In many cases, the concentration of the other macronutrients are either not known or are ignored. To calculate the concentration of calcium, magnesium or sulfur supplied by a blended fertilizer, you need to know the concentration of nitrogen in the fertilizer solution and the ratio of nitrogen to calcium, magnesium or sulfur that is listed under the "guaranteed analysis" on any fertilizer bag. For example, to calculate the concentration of calcium supplied by 13-2-13 (6 percent Ca) at 200 ppm N, you divide the percent of Ca by the percent of N, then multiply by the nitrogen concentration of the fertilizer solution.
So at 100 ppm N, you are also supplying about 92 ppm Ca.
An extra step is required to calculate the concentration of phosphorus or potassium. A fertilizer formula reports phosphorus as P2O5, not actual phosphorus (P), and potassium is reported as K2O, not actual potassium (K). To convert P2O5 to P, multiply the P2O5 value by 0.43, and to convert K2O to actual K, multiply the K2O value by 0.83. For example, using the equation above, the P2O5 and K2O values supplied by 13-2-13 at 200 ppm N would be 30 ppm and 200 ppm. This converts to an actual P concentration of 13 ppm P, and an actual K concentration of 166 ppm K.
Water-soluble fertilizers are typically applied using fertilizer injectors or proportioner. These devices add a concentrated fertilizer solution to the irrigation water at some ratio. For example, a 1:100 injector will add 1 gallon of concentrated fertilizer to 100 gallons of water. If the desired solution concentration coming out of the end of the hose is 100 ppm N, then the concentrated stock solution that the fertilizer injector is adding to the irrigation water has to have a concentration of 10,000 ppm N (or 100 times that of the desired diluted concentration).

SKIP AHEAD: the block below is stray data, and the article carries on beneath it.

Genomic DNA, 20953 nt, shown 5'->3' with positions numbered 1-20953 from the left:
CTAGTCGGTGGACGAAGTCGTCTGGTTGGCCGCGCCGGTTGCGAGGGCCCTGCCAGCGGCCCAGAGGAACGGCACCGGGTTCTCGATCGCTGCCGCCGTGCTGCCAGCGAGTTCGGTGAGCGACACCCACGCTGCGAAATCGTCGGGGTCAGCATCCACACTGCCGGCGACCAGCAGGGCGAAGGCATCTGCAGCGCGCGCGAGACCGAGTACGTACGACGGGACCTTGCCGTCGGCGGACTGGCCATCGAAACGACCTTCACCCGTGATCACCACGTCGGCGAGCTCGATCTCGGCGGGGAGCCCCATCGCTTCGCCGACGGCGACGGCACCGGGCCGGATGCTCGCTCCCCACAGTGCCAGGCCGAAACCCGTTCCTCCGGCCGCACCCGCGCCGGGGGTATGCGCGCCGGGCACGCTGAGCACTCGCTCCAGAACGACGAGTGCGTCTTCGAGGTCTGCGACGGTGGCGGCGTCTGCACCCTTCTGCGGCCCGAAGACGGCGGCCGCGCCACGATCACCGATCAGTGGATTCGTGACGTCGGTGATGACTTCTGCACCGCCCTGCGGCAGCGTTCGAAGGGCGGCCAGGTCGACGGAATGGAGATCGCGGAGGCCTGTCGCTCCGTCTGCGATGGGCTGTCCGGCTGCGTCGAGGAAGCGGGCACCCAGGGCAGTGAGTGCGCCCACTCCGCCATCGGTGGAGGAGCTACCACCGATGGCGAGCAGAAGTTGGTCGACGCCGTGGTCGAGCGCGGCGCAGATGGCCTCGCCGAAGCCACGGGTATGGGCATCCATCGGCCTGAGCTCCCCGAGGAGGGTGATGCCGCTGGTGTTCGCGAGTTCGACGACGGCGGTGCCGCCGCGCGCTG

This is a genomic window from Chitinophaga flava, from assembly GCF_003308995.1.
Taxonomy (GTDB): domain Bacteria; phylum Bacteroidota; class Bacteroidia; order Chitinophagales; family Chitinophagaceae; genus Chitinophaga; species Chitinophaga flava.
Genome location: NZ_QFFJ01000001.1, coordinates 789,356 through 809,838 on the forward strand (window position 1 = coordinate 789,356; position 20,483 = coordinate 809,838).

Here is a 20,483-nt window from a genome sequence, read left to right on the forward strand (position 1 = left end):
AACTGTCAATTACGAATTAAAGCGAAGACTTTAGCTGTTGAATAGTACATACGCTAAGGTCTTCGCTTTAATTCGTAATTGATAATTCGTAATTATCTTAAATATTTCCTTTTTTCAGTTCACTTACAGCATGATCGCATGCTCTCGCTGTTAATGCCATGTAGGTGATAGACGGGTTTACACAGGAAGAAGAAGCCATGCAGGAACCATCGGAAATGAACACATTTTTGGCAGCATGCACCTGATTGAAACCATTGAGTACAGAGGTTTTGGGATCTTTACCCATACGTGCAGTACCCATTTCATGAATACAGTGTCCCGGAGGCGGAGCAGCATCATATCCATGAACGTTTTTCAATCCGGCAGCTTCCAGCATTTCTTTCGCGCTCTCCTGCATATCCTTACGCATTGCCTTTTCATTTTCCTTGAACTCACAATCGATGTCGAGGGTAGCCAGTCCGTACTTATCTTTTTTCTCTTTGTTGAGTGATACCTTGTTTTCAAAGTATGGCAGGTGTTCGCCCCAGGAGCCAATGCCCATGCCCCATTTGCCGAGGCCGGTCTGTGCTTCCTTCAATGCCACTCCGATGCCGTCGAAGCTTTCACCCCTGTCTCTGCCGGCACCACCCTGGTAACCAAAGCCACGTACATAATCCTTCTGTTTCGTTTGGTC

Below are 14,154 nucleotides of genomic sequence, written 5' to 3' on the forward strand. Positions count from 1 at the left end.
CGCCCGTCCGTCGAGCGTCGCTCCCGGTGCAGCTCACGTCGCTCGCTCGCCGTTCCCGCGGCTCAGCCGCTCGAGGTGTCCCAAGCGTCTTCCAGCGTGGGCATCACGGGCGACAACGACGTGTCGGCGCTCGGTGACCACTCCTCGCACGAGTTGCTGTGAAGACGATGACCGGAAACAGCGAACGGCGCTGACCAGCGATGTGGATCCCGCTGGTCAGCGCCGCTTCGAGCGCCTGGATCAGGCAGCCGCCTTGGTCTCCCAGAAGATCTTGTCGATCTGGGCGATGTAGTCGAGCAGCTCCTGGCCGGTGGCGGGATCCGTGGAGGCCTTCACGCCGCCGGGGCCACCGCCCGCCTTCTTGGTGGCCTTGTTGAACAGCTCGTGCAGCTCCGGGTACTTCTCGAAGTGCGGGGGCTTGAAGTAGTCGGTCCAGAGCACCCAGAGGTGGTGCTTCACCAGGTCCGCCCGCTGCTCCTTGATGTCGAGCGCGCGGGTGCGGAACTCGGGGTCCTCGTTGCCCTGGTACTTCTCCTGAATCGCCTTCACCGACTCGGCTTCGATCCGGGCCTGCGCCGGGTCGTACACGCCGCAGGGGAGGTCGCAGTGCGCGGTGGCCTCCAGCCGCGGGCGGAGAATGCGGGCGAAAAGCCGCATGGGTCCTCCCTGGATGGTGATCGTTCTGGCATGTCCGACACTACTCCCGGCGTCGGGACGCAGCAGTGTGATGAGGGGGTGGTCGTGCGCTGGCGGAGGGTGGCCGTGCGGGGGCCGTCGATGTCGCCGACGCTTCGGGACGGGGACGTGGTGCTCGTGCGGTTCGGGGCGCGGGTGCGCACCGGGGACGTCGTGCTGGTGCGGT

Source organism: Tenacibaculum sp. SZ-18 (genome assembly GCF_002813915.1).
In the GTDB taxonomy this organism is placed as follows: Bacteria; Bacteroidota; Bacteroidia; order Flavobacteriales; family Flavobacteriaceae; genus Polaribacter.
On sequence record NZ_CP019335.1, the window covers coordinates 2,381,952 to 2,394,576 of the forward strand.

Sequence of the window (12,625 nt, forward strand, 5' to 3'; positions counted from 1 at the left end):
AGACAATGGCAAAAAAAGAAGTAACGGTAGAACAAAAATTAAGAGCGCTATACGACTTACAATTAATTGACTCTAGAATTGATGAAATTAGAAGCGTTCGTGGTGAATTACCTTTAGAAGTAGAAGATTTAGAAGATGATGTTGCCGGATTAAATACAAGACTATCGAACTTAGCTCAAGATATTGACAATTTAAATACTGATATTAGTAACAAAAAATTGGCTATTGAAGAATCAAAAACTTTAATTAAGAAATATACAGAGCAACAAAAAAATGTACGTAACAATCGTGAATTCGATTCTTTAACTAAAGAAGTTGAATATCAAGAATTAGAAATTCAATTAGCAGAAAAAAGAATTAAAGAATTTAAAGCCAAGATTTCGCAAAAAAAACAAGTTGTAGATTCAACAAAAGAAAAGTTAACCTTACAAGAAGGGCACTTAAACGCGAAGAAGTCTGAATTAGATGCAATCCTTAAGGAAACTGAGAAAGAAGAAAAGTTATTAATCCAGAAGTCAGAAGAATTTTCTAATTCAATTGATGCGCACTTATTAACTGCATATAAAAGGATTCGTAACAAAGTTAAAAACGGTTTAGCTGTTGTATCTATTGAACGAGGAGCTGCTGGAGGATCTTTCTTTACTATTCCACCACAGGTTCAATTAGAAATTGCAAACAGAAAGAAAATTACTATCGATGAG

The amount of fertilizer needed to make a concentrated stock solution is often listed on the fertilizer bag. If the information is not contained on the fertilizer bag, then calculate it using the formula given in Table 2.
Another way to determine the concentration of fertilizer you are applying is to use the electrical conductivity (EC) of the fertilizer solution. For all fertilizers, there is a relationship between the concentration of nutrients and EC (Table 3). In most cases, the relationship is given between the concentration of nitrogen and the EC.
To determine the nitrogen concentration coming from the hose, two EC measurements must be taken: EC of the fertilizer solution and EC of the irrigation water (with no fertilizer). Because the values given in the EC chart are for the fertilizer mixed in pure water, the irrigation water EC must be subtracted from the fertilizer solution EC, for example, 20-10-20 with a solution EC of 1.2 and an irrigation water EC of 0.5. Subtract the solution EC (1.2) from the irrigation water EC (0.5) to get 0.7, which corresponds to a fertilizer concentration of about 100 ppm N.
Calculate ppm N from a 20-10-20 fertilizer solution with a total EC of 1.8 mS and an using irrigation water with an EC of 0.5 mS.
Using EC values to determine fertilizer concentrations has some limitations. EC values are generic measurements because they measure the conductivity of all the salts in the solution, not just the fertilizer. It is important to remember that the relationship between EC and nitrogen concentration is unique to that specific fertilizer salt or blend of salts in pure water. Never assume that all fertilizers have the same relationship between EC and ppm N.
Understanding how to fertilize your crop requires more than just selecting a fertilizer formulation off the shelf. You need to know what other nutrients are in the fertilizer, the relationship between the concentration of nitrogen and the other macronutrients, and how to supply them to the crop at a desired concentration. In next month's article, we will discuss micronutrients.